The Student News Site of Washington International School

International Dateline

The Student News Site of Washington International School

International Dateline

The Student News Site of Washington International School

International Dateline

The Fight for Period Products at WIS

Women handing each other tampons by the sustainable brand August. Some WIS students hope to switch the current free period products in the girls’ bathrooms to August’s products. (Courtesy of August)

A bathroom stall door slams open. A girl reaches into a small container next to the sinks and fishes out a colorful plastic square. She quickly unwraps it, revealing a pad without wings.

Since the 2019-2020 school year, WIS has provided free pads and tampons in the girls’ bathrooms. However, some students are frustrated by the low quality and non environmentally friendly nature of the products.

Junior Sophia Al-Samarrai only uses the products in case of emergency. “It’s nice that we have them and that they’re free,” she said. “But the pads are the worst. They don’t have wings… They don’t last very long. And they’re just cheap. ”

Alumna Lulu Moore was frustrated by the poor quality of the tampons provided by the school. “If you’re a public school, you might not have all the resources,” she said. “But you’re a private school that gets a lot of money and a lot of donations and a lot of tuition from all these families. And especially when it comes to tampons, those things have potentially dangerous side effects [like Toxic Shock Syndrome (TSS)].”

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Sophomore Martina Tognato Guaqueta noticed these flaws and is working with ISU to replace the current products. Tognato Guaqueta hopes to implement August’s products, which are made of high quality cotton and are biodegradable.

“Sustainable period products are really important because they offer a way to diminish the environmental impact of WIS as an institution,” Tognato Guaqueta said. “They also function as an example of incorporating sustainable products into one’s day to day life.”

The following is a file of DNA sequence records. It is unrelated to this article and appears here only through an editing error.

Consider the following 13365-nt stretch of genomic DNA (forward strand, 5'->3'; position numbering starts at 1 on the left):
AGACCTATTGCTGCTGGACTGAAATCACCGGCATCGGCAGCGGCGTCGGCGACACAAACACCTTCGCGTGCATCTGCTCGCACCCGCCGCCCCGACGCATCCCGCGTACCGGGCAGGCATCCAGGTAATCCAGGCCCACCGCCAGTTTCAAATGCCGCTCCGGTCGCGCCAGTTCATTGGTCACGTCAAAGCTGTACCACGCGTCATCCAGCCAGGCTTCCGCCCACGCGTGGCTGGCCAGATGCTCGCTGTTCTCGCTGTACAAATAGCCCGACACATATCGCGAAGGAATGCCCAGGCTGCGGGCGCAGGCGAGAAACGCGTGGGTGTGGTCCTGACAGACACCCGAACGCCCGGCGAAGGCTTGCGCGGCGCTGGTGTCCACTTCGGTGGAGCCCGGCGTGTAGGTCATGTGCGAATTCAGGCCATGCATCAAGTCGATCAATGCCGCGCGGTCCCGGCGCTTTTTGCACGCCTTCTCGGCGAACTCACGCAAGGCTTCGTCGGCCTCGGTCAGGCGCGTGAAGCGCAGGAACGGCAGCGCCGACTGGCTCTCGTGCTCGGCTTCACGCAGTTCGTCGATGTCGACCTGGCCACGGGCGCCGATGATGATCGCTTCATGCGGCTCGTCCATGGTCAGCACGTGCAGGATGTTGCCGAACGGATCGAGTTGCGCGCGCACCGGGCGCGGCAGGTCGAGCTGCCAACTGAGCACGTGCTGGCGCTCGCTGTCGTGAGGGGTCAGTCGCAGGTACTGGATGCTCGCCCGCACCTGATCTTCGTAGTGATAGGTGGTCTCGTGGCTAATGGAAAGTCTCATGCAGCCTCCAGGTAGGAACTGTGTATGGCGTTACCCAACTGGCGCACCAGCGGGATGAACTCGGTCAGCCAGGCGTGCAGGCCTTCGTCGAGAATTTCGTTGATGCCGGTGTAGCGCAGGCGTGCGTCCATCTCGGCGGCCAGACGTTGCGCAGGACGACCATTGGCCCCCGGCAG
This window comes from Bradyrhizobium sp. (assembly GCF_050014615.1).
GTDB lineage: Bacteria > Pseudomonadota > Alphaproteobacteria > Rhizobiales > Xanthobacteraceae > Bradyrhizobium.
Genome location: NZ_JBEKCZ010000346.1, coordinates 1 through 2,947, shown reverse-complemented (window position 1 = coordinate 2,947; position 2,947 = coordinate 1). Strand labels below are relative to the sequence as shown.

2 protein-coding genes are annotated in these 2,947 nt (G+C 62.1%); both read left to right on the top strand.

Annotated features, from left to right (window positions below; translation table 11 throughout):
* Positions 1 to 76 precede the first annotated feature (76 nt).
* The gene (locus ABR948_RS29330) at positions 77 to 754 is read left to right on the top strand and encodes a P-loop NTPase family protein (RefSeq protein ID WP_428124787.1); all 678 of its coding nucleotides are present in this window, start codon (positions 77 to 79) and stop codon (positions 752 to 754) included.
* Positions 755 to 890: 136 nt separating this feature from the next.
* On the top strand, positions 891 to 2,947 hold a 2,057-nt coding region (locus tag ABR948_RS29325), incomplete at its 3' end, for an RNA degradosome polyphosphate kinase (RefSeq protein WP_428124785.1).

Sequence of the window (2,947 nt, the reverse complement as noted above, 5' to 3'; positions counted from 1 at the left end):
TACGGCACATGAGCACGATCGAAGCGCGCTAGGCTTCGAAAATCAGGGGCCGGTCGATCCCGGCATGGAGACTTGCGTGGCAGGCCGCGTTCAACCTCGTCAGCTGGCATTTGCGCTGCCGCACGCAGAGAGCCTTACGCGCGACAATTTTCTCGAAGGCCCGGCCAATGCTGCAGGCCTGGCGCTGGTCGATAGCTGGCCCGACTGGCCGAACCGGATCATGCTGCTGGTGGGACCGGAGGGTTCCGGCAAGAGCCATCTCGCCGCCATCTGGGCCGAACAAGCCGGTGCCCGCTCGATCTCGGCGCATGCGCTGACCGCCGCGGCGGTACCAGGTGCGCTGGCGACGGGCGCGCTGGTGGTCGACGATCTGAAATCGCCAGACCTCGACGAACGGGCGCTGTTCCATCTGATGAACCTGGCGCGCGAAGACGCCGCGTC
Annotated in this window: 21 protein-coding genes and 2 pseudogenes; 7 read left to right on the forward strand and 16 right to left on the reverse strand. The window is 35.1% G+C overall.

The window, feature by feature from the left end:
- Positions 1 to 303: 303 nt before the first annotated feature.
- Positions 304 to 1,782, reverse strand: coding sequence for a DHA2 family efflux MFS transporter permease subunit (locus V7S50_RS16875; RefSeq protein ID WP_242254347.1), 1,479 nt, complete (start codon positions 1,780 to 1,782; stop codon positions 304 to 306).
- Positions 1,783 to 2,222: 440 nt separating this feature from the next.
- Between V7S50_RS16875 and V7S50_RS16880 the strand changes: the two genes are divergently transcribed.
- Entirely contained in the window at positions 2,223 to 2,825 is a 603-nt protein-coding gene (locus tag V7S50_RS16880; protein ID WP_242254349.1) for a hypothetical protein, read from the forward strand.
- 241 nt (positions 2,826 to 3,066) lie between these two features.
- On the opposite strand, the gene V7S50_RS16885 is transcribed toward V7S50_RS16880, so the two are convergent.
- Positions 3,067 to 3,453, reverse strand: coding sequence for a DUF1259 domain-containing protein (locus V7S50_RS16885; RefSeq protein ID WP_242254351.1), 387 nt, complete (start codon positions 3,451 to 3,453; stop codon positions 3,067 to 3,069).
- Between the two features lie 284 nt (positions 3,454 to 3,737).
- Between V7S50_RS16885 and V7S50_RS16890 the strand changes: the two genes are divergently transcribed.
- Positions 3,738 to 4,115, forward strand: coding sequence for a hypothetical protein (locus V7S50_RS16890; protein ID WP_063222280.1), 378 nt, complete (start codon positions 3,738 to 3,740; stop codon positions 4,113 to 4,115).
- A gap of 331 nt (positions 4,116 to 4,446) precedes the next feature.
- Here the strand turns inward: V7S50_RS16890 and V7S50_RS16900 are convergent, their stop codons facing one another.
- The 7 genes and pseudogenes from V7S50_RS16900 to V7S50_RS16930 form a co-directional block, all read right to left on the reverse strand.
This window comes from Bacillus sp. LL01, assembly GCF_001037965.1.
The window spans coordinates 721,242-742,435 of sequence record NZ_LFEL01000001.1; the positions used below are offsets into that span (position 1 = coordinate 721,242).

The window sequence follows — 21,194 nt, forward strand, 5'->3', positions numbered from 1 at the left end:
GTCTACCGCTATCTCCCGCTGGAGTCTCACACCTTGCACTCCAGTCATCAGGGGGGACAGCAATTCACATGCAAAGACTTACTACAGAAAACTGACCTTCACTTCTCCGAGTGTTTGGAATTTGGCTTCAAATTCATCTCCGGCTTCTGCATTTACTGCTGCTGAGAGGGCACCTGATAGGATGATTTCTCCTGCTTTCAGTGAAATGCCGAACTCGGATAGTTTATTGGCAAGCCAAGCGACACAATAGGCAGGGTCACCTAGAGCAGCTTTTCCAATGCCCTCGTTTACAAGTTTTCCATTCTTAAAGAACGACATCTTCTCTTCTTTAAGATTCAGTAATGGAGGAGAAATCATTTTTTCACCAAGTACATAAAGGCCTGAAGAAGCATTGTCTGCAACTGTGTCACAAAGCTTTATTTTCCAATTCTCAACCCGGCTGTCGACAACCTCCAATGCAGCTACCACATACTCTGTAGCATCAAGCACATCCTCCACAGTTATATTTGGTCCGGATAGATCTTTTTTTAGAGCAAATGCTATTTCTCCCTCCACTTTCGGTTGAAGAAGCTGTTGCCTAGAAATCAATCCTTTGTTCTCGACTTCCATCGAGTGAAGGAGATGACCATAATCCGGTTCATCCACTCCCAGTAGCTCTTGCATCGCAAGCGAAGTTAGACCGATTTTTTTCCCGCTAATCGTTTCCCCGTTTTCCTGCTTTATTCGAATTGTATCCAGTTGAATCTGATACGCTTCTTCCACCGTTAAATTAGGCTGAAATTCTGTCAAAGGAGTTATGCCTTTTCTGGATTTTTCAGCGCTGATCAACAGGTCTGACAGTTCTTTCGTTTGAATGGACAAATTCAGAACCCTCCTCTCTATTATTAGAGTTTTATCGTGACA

Each year in the US, 12 billion pads and 7 billion tampons are disposed of, which often end up in oceans and waterways, according to Stanford University. “That stuff is so bad for the environment,” Al-Samarrai said. “I feel like I go through so much of it every month. If you think about a school, the amount of girls on their periods all the time [means there’s] so much plastic waste.”

Another issue is a stigma around periods, which students and alumni feel the administration fails to address. Thus, students must take on the issue themselves. 

The initiative behind free period products was completely student-driven. During the 2018-2019 school year, then seniors and ISU Presidents Moore and Marianna Ioannou focused their presidency on providing tampons in the girls’ bathrooms.

Despite Moore proposing the idea in her sophomore year, it took until the end of her senior year to officially implement the products. “Everything with the administration is a bureaucratic process,” she said. “It was a lot of [empty] promises… If you have two young girls pushing for some form of initiative, it’s like, ‘Okay, let’s brush them off.’ But with consistency and an agenda that we stayed true to, we were able to make something happen.”

After approving the initiative, the administration took several months to figure out the logistics with the janitorial crew. So, for the first few months of the 2019-2020 school year, then junior Clementine Rotsaert stocked the bathrooms by hand. “Every Sunday, I would go to CVS, buy 20 boxes of tampons, and then Monday I would run around school and put them into all the bathrooms,” she said. 

Although the school did not take the lead on providing free period products, the primary and middle school health curriculums both cover periods. In fifth grade, a puberty unit introduces students to periods. Additionally, in sixth grade, all students “look at tampons and pads and pass them around to desensitize and get familiar with the feminine products,” according to Middle School Counselor Marilyn Wilson Odhiambo.

However, Rotsaert was dissatisfied with the period education she received. “The only thing I remember, which is instilled in my memory, was that the nurse was wearing white pants and she was like, ‘Look, guys, you can still wear white pants,’” she said. “We didn’t learn how to put in tampons or about [TSS] or that you can either wear pads or tampons.”

Al-Samarrai feels that the lack of a comprehensive period curriculum creates a stigma around getting your period for the first time. “We didn’t talk about anything to do with periods,” she said. “The focus was much more on boys and reproductive health and sex. I remember getting [her period] and being like, ‘Oh my god, it’s such a big deal.’” 

Ultimately, although Moore is frustrated by WIS’s flawed period education, she is grateful that she and Ioannou left behind a tangible legacy in the form of the products. “I think the fight for feminine products represents students… realizing a need, and realizing that it wasn’t being fulfilled by the powers that should be fulfilling it,” Moore said. “[Ioannou and her] legacy just represents two kids who wanted to leave some form of change behind.”

By Maia Nehme

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